Natural birth-control methods can be effective if used accurately. A popular option is to keep track of changes in your body temperature and cervical fluid while tracking your monthly cycle. Using fertility tests can also be useful. Lactational amenorrhoea, outercourse, and herbal medications also help.
If you’re due to deliver soon and have had a C-section before, some comforting statistics should make you feel better about a vaginal birth after cesarean (VBAC). While risks of uterine rupture exist, the odds aren’t worse than when having multiple C-sections. What’s best depends on your health, age, and pregnancy complications if any.
It's natural for most women to bleed for 4–6 weeks after delivery. This postpartum bleeding is known as lochia. It's normal to bleed heavily and pass grape-sized clots for the first 4 days. Over the next few weeks, usually, the blood turns brownish-pink and finally white and no clots are passed. But it's not normal to bleed unusually heavily (soaking a maxi-pad in an hour) or pass multiple golf ball-sized clots at any point in the bleeding period – not even the first 4 days.
Prolactin, the milk-producing hormone in humans, inhibits ovulation. Hence, mothers of exclusively breastfed babies get a period 6–8 months after delivery. Bottlefeeding mothers may get into the flow much earlier, as early as 4 weeks after delivery. Remember, pregnancy is a possibility even if your period hasn't resumed. An iron-rich diet and herbs such as moringa, garden cress, and shatavari can help ease you into the menstrual routine after childbirth.
One should definitely avoid having sex immediately after childbirth because it can cause bleeding, increases risk of uterine infection and ruptures wounds that are still healing. The recommended wait time is between 4 and 6 weeks after delivery. Even after this, women may struggle with low libido, less lubrication, and low self-esteem. It's important to feel emotionally and mentally ready, before having sex again.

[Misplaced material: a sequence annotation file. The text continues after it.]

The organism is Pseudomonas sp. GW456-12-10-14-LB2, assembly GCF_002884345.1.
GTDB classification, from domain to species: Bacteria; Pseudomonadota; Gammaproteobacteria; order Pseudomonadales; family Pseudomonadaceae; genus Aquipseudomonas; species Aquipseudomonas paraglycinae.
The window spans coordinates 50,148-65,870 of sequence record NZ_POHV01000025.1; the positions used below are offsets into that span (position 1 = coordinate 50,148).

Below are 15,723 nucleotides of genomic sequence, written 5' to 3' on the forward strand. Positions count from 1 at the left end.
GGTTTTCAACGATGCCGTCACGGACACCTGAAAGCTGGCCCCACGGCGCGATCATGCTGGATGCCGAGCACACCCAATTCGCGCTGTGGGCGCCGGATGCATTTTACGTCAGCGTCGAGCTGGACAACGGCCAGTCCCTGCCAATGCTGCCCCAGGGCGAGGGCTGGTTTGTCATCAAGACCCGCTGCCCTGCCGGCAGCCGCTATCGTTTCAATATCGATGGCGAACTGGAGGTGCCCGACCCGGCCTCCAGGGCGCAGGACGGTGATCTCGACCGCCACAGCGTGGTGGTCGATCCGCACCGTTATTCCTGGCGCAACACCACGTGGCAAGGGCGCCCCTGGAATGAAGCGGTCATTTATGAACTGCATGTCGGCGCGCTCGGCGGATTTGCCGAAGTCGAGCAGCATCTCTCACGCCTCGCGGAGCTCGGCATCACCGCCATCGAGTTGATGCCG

If you're considering C-section, know that it is major surgery, with greater maternal mortality risk than vaginal births and the possibility of complications in future pregnancies. It even impacts your baby’s ability to breathe just after birth. If you are slated for doctor-recommended C-sections for health reasons, rest assured the choice is the right one. This is because medical condition like diabetes or complications with the placenta or the position of the baby might make a vaginal birth much riskier.
Though babies can start eating solid foods in 4–6 months, don't stop feeding them breast milk (or formula) till they turn 1. Start with pureed rice, oatmeal, potatoes, pumpkins, carrots, apples, pears, bananas, meat, fish, or tofu in tiny quantities. Proceed to mashed and soft foods when the baby turns 6 months, and after they turn 8 months, give them 3 meals a day, with carbs, proteins, vitamins, and minerals. Keep an eye on the change in their stools and any sign of allergies.